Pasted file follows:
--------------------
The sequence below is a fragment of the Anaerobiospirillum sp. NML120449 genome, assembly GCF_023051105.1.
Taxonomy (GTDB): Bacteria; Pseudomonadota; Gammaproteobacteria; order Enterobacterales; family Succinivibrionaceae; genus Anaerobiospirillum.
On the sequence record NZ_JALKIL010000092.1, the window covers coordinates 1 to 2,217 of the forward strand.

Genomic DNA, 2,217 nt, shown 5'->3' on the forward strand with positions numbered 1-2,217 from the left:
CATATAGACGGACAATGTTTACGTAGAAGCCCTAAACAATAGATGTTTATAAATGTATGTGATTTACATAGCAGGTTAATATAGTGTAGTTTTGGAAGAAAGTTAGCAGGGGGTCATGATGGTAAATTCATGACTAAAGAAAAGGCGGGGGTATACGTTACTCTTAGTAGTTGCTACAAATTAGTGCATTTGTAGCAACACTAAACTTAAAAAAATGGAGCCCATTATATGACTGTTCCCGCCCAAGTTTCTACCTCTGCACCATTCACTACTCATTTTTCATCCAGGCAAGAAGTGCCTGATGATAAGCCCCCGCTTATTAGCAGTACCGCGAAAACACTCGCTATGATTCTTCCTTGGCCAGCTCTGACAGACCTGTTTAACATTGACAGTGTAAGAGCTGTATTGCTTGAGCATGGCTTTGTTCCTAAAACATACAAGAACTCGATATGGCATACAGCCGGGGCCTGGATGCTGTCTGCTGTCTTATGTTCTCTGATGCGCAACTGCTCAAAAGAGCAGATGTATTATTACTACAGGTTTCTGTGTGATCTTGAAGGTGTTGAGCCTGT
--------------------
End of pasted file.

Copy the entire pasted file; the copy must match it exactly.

The sequence below is a fragment of the Anaerobiospirillum sp. NML120449 genome, assembly GCF_023051105.1.
Taxonomy (GTDB): Bacteria; Pseudomonadota; Gammaproteobacteria; order Enterobacterales; family Succinivibrionaceae; genus Anaerobiospirillum.
On the sequence record NZ_JALKIL010000092.1, the window covers coordinates 1 to 2,217 of the forward strand.

Genomic DNA, 2,217 nt, shown 5'->3' on the forward strand with positions numbered 1-2,217 from the left:
CATATAGACGGACAATGTTTACGTAGAAGCCCTAAACAATAGATGTTTATAAATGTATGTGATTTACATAGCAGGTTAATATAGTGTAGTTTTGGAAGAAAGTTAGCAGGGGGTCATGATGGTAAATTCATGACTAAAGAAAAGGCGGGGGTATACGTTACTCTTAGTAGTTGCTACAAATTAGTGCATTTGTAGCAACACTAAACTTAAAAAAATGGAGCCCATTATATGACTGTTCCCGCCCAAGTTTCTACCTCTGCACCATTCACTACTCATTTTTCATCCAGGCAAGAAGTGCCTGATGATAAGCCCCCGCTTATTAGCAGTACCGCGAAAACACTCGCTATGATTCTTCCTTGGCCAGCTCTGACAGACCTGTTTAACATTGACAGTGTAAGAGCTGTATTGCTTGAGCATGGCTTTGTTCCTAAAACATACAAGAACTCGATATGGCATACAGCCGGGGCCTGGATGCTGTCTGCTGTCTTATGTTCTCTGATGCGCAACTGCTCAAAAGAGCAGATGTATTATTACTACAGGTTTCTGTGTGATCTTGAAGGTGTTGAGCCTGT